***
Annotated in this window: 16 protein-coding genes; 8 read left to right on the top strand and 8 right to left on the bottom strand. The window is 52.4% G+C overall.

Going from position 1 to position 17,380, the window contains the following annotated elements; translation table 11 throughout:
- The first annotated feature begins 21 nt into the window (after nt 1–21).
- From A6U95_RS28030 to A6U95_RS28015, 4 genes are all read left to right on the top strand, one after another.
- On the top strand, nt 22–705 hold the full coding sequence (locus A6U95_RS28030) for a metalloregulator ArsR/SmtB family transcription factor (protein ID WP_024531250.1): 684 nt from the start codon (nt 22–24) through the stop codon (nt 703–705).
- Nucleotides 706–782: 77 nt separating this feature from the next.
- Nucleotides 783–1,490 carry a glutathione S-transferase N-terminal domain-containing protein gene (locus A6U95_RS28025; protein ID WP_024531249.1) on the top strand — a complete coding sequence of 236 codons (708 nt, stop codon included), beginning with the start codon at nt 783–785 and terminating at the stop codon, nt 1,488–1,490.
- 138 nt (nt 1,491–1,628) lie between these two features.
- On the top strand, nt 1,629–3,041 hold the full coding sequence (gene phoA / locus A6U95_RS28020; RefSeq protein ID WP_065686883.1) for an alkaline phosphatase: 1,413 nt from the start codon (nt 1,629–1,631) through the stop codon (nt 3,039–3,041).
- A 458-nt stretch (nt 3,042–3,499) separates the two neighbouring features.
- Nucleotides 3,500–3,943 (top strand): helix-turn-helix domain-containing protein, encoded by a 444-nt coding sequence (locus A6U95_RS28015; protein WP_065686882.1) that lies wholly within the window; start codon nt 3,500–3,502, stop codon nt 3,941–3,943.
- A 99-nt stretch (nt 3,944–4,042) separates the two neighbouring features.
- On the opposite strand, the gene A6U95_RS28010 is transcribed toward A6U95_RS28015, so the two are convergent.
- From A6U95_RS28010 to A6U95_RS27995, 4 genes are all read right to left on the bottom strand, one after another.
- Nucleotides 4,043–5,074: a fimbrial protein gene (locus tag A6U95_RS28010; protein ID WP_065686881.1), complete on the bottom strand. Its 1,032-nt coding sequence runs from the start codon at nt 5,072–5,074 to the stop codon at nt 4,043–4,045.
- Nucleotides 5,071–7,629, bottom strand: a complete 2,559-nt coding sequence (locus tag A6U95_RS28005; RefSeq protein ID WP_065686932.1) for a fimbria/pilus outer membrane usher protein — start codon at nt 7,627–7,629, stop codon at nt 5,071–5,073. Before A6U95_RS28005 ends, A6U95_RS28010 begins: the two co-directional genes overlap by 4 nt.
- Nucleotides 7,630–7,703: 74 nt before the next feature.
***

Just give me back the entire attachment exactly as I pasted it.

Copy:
Annotated in this window: 16 protein-coding genes; 8 read left to right on the top strand and 8 right to left on the bottom strand. The window is 52.4% G+C overall.

Going from position 1 to position 17,380, the window contains the following annotated elements; translation table 11 throughout:
- The first annotated feature begins 21 nt into the window (after nt 1–21).
- From A6U95_RS28030 to A6U95_RS28015, 4 genes are all read left to right on the top strand, one after another.
- On the top strand, nt 22–705 hold the full coding sequence (locus A6U95_RS28030) for a metalloregulator ArsR/SmtB family transcription factor (protein ID WP_024531250.1): 684 nt from the start codon (nt 22–24) through the stop codon (nt 703–705).
- Nucleotides 706–782: 77 nt separating this feature from the next.
- Nucleotides 783–1,490 carry a glutathione S-transferase N-terminal domain-containing protein gene (locus A6U95_RS28025; protein ID WP_024531249.1) on the top strand — a complete coding sequence of 236 codons (708 nt, stop codon included), beginning with the start codon at nt 783–785 and terminating at the stop codon, nt 1,488–1,490.
- 138 nt (nt 1,491–1,628) lie between these two features.
- On the top strand, nt 1,629–3,041 hold the full coding sequence (gene phoA / locus A6U95_RS28020; RefSeq protein ID WP_065686883.1) for an alkaline phosphatase: 1,413 nt from the start codon (nt 1,629–1,631) through the stop codon (nt 3,039–3,041).
- A 458-nt stretch (nt 3,042–3,499) separates the two neighbouring features.
- Nucleotides 3,500–3,943 (top strand): helix-turn-helix domain-containing protein, encoded by a 444-nt coding sequence (locus A6U95_RS28015; protein WP_065686882.1) that lies wholly within the window; start codon nt 3,500–3,502, stop codon nt 3,941–3,943.
- A 99-nt stretch (nt 3,944–4,042) separates the two neighbouring features.
- On the opposite strand, the gene A6U95_RS28010 is transcribed toward A6U95_RS28015, so the two are convergent.
- From A6U95_RS28010 to A6U95_RS27995, 4 genes are all read right to left on the bottom strand, one after another.
- Nucleotides 4,043–5,074: a fimbrial protein gene (locus tag A6U95_RS28010; protein ID WP_065686881.1), complete on the bottom strand. Its 1,032-nt coding sequence runs from the start codon at nt 5,072–5,074 to the stop codon at nt 4,043–4,045.
- Nucleotides 5,071–7,629, bottom strand: a complete 2,559-nt coding sequence (locus tag A6U95_RS28005; RefSeq protein ID WP_065686932.1) for a fimbria/pilus outer membrane usher protein — start codon at nt 7,627–7,629, stop codon at nt 5,071–5,073. Before A6U95_RS28005 ends, A6U95_RS28010 begins: the two co-directional genes overlap by 4 nt.
- Nucleotides 7,630–7,703: 74 nt before the next feature.